‘We will finish strong’
Tuesday, 16 February 2010 01:00
by Therese Hart | Variety News Staff
Camacho seeks one Marianas
GUAM should once again seek the reunification of the Marianas Islands, as the combined strength of the islands and her people on matters of mutual interests and benefit, Gov. Felix Camacho said yesterday during his last state of the island address, in which he promised to “finish strong.”
“Over the last seven years, our ties to our brothers and sisters in the neighboring islands of the Commonwealth of the Northern Marianas Islands have become closer than ever,” Camacho said.
“Keep an open mind about the possibility of reunification,” he said. “I have faith in the Northern Marianas…and this is the right time to realize our expectations—expect the very best vision of reunification.”
The CNMI is a part of the military buildup plan as outlined in the draft environmental impact statement.
Camacho recently met with CNMI Gov. Benigno Fitial during a Japanese Diet delegation on a fact finding mission and both were in agreement that Guam cannot support more troops than the anticipated 8,000 Marines and their 9,000 dependents.
Fitial welcomes the additional 4,000 troops from Futenma Airbase in Okinawa and has proposed that Tinian be used for the overflow.
During his speech, Camacho said the years ahead “will be challenging but prosperous for all of us.”
“I have seen in our people the desire to turn willingness into action, vision into reality and passion into responsible and positive change.”
Camacho made a strong bid for the federal government to fund the cost of the military buildup on Guam, and expressed his strong stand about the Marines’ relocation plan.
A successful buildup cannot happen without the proper funding, said Camacho.
“The people of Guam do not have the financial capacity to fund what is required for our nation’s defense. Without the financial commitment from the federal government to put plans into action, this buildup will not benefit the people of Guam,” he said.
Camacho said that the buildup must benefit “the American patriot inside the fence and the American patriot outside the fence- the people of Guam.”
Building upon the many comments regarding the draft environmental impact statement, Camacho had three recommendations.
What feds must do
First, the federal government must commit to fund the government of Guam’s buildup needs.
Secondly, the buildup timeline must be extended beyond 2014, said Camacho.
And finally, Camacho recommended that the Department of Defense must reevaluate their plans and placement of the firing range and proposed dredging of Apra Harbor.
Camacho also stated that he will not support the condemnation of the Ancestral or Chamorro Land Trust properties; that the trust was established to bring justice to families of Chamorro descent who were displaced or left landless by the federal government.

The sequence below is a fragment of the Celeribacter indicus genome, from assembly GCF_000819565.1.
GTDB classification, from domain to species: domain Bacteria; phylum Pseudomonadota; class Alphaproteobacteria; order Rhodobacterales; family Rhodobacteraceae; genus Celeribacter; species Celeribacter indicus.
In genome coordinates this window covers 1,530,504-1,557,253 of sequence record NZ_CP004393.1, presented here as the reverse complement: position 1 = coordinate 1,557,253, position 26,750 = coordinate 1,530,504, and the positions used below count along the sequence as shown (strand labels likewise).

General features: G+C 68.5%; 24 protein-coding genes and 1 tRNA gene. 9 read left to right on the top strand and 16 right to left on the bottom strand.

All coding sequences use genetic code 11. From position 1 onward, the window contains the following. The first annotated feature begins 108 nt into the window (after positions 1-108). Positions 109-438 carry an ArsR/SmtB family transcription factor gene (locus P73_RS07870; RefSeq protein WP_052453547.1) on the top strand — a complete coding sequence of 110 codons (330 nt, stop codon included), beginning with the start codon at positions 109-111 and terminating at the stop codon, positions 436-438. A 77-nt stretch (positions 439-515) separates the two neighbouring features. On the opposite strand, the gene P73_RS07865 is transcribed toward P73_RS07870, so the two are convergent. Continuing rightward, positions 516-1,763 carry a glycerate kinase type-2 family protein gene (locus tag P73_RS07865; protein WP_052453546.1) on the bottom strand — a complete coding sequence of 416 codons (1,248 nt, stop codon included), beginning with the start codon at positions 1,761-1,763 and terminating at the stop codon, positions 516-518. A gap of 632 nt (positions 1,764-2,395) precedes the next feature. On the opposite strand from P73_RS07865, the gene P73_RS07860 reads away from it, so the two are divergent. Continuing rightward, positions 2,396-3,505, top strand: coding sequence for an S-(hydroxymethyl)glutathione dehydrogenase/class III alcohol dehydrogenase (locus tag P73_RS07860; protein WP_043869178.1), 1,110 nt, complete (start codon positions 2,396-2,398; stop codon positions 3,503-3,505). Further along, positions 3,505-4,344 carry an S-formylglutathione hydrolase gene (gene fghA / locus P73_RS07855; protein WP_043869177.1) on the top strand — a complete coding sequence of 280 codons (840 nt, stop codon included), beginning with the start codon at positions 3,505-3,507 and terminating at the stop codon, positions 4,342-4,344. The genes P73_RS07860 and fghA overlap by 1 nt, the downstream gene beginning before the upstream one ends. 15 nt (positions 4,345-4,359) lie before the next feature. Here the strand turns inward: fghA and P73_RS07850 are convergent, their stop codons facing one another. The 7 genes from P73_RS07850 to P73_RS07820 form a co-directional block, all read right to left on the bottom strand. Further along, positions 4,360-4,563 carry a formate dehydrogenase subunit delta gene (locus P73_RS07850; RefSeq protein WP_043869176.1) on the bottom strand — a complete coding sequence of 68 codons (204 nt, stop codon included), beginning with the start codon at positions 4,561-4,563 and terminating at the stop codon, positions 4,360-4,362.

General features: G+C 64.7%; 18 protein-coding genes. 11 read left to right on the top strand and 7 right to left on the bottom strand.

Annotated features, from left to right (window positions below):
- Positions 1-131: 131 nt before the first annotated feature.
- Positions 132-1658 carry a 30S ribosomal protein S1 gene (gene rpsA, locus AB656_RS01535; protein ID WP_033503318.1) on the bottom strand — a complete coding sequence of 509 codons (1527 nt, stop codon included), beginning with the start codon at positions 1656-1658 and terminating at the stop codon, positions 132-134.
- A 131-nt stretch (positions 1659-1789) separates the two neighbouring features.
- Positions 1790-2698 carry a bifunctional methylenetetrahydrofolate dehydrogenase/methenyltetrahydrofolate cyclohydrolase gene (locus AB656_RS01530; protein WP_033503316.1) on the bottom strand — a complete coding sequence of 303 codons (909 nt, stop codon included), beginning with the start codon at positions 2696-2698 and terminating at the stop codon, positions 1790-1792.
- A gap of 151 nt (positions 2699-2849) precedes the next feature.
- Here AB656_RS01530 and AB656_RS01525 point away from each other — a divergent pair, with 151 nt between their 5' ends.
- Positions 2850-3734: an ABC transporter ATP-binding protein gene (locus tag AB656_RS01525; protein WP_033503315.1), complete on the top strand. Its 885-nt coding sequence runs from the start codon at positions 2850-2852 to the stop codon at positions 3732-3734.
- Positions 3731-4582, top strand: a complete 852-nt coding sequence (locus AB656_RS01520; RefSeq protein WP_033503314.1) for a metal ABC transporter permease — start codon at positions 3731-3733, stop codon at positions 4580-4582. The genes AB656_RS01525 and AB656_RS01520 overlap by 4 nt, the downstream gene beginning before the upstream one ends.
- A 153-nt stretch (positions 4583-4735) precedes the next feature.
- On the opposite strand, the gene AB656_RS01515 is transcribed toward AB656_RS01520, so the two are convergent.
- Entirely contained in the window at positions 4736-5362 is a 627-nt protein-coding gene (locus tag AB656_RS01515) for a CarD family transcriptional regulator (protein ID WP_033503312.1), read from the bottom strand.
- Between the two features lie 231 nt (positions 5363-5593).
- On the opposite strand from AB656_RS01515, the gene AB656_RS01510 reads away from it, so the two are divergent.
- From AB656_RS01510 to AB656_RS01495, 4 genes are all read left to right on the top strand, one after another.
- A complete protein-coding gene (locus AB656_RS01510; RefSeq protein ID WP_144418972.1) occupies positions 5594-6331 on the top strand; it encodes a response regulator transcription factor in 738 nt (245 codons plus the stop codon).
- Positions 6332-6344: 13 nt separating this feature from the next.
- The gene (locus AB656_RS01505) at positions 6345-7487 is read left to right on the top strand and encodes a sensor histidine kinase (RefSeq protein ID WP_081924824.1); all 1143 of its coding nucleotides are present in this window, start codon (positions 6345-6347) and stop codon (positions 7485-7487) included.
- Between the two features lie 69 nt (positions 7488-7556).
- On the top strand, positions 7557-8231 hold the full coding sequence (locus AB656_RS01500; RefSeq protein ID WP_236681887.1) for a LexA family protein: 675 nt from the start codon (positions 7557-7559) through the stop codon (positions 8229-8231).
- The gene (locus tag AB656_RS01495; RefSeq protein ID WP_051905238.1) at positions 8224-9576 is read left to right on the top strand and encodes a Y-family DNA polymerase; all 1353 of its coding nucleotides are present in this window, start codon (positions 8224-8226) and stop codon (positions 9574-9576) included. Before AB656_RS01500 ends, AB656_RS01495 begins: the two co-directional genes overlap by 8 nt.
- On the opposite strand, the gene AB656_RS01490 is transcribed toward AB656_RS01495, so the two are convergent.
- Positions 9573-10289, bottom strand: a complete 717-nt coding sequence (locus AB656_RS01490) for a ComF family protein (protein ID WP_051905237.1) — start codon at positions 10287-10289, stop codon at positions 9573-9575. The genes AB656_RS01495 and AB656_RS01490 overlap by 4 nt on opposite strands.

As for his desire to see Guam and the CNMI reunited, Camacho said, “We can only succeed if we begin to forgive and let’s not look behind but let’s look forward.”
“As one Marianas, with greater representation and inclusion as American citizens, we will only strengthen our people and our communities,” Camacho said, adding that the reunification can only be realized once the people of Guam begin the healing process.
Camacho shared this same sentiment at the 2009 Economic Restoration Summit in Saipan, and even proposed that regional economic task forces be created so that islands can work together and benefit from the military buildup.
History of bitterness
Guam rejected the proposed Marianas unification was Nov. 4, 1969.
Some believed the rejection was some sort of “payback” to the Northern Marianas Chamorros for their perceived assistance to the Japanese forces during the occupation of Guam. During World War II, the NMI was a Japanese possession. Others argued that the reunification issue lost its significance on Guam which was preparing to hold its first gubernatorial election in the following year.
Camacho has been a strong proponent for the reunification of Guam and the CNMI.
In May, 2008, during the Attorney General’s Cup speech in Saipan, Camacho asked forgiveness from the CNMI for Guam’s rejection of the proposed reunification.
Camacho believes that 40 long years “is enough to end all bitterness and isolation among” the Chamorros of Guam and the NMI.
“You must tear down the walls. Learn to forgive because it’s a choice, not an option,” he said in 2008.
Camacho’s father was the last appointed governor of Guam and became its first elected chief executive in 1970.
“He told me… ‘son, this was what happened, ” Camacho said, adding that Guam and the NMI inherited what their former leaders have left behind.
In his 2008 speech, Camacho said “it is time to focus on a vision and plan for unity —we cannot allow others to break that hope.”
Camacho’s 30-minute speech turned emotional at some point. He broke down in tears as he acknowledged how difficult it was for his family to share the burden he was given when he became governor and what they’ve had to endure in their lives.
Turning to acknowledge his mother and First Lady Joann and his family who were seated behind him, Camacho thanked them for their love, encouragement and inspiration which have kept him going.